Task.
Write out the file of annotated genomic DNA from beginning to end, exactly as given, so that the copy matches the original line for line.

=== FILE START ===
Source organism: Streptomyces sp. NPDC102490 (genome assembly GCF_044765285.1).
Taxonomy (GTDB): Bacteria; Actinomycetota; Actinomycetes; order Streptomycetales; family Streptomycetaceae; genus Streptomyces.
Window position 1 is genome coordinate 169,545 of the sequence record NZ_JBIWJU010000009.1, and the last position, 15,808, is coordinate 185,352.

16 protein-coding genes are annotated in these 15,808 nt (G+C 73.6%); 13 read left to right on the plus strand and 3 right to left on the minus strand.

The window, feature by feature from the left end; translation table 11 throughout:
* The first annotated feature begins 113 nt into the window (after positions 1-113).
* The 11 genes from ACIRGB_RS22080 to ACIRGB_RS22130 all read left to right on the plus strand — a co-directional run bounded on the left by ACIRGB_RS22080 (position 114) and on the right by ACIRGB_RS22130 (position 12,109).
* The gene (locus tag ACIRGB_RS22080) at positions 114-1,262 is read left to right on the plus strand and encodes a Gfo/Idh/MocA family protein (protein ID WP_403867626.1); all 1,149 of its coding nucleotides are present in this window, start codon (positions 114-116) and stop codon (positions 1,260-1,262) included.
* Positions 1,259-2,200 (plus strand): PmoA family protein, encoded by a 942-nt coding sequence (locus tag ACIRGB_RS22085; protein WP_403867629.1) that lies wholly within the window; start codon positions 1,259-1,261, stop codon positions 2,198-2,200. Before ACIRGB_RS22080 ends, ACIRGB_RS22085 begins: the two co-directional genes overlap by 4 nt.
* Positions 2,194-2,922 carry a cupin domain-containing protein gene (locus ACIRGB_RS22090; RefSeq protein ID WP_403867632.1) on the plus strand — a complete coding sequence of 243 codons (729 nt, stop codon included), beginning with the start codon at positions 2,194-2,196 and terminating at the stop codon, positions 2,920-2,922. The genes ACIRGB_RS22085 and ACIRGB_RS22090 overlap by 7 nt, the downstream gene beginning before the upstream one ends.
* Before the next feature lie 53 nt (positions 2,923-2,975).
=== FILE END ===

Source organism: Streptomyces sp. NPDC102490 (genome assembly GCF_044765285.1).
Taxonomy (GTDB): Bacteria; Actinomycetota; Actinomycetes; order Streptomycetales; family Streptomycetaceae; genus Streptomyces.
Window position 1 is genome coordinate 169,545 of the sequence record NZ_JBIWJU010000009.1, and the last position, 15,808, is coordinate 185,352.

16 protein-coding genes are annotated in these 15,808 nt (G+C 73.6%); 13 read left to right on the plus strand and 3 right to left on the minus strand.

The window, feature by feature from the left end; translation table 11 throughout:
* The first annotated feature begins 113 nt into the window (after positions 1-113).
* The 11 genes from ACIRGB_RS22080 to ACIRGB_RS22130 all read left to right on the plus strand — a co-directional run bounded on the left by ACIRGB_RS22080 (position 114) and on the right by ACIRGB_RS22130 (position 12,109).
* The gene (locus tag ACIRGB_RS22080) at positions 114-1,262 is read left to right on the plus strand and encodes a Gfo/Idh/MocA family protein (protein ID WP_403867626.1); all 1,149 of its coding nucleotides are present in this window, start codon (positions 114-116) and stop codon (positions 1,260-1,262) included.
* Positions 1,259-2,200 (plus strand): PmoA family protein, encoded by a 942-nt coding sequence (locus tag ACIRGB_RS22085; protein WP_403867629.1) that lies wholly within the window; start codon positions 1,259-1,261, stop codon positions 2,198-2,200. Before ACIRGB_RS22080 ends, ACIRGB_RS22085 begins: the two co-directional genes overlap by 4 nt.
* Positions 2,194-2,922 carry a cupin domain-containing protein gene (locus ACIRGB_RS22090; RefSeq protein ID WP_403867632.1) on the plus strand — a complete coding sequence of 243 codons (729 nt, stop codon included), beginning with the start codon at positions 2,194-2,196 and terminating at the stop codon, positions 2,920-2,922. The genes ACIRGB_RS22085 and ACIRGB_RS22090 overlap by 7 nt, the downstream gene beginning before the upstream one ends.
* Before the next feature lie 53 nt (positions 2,923-2,975).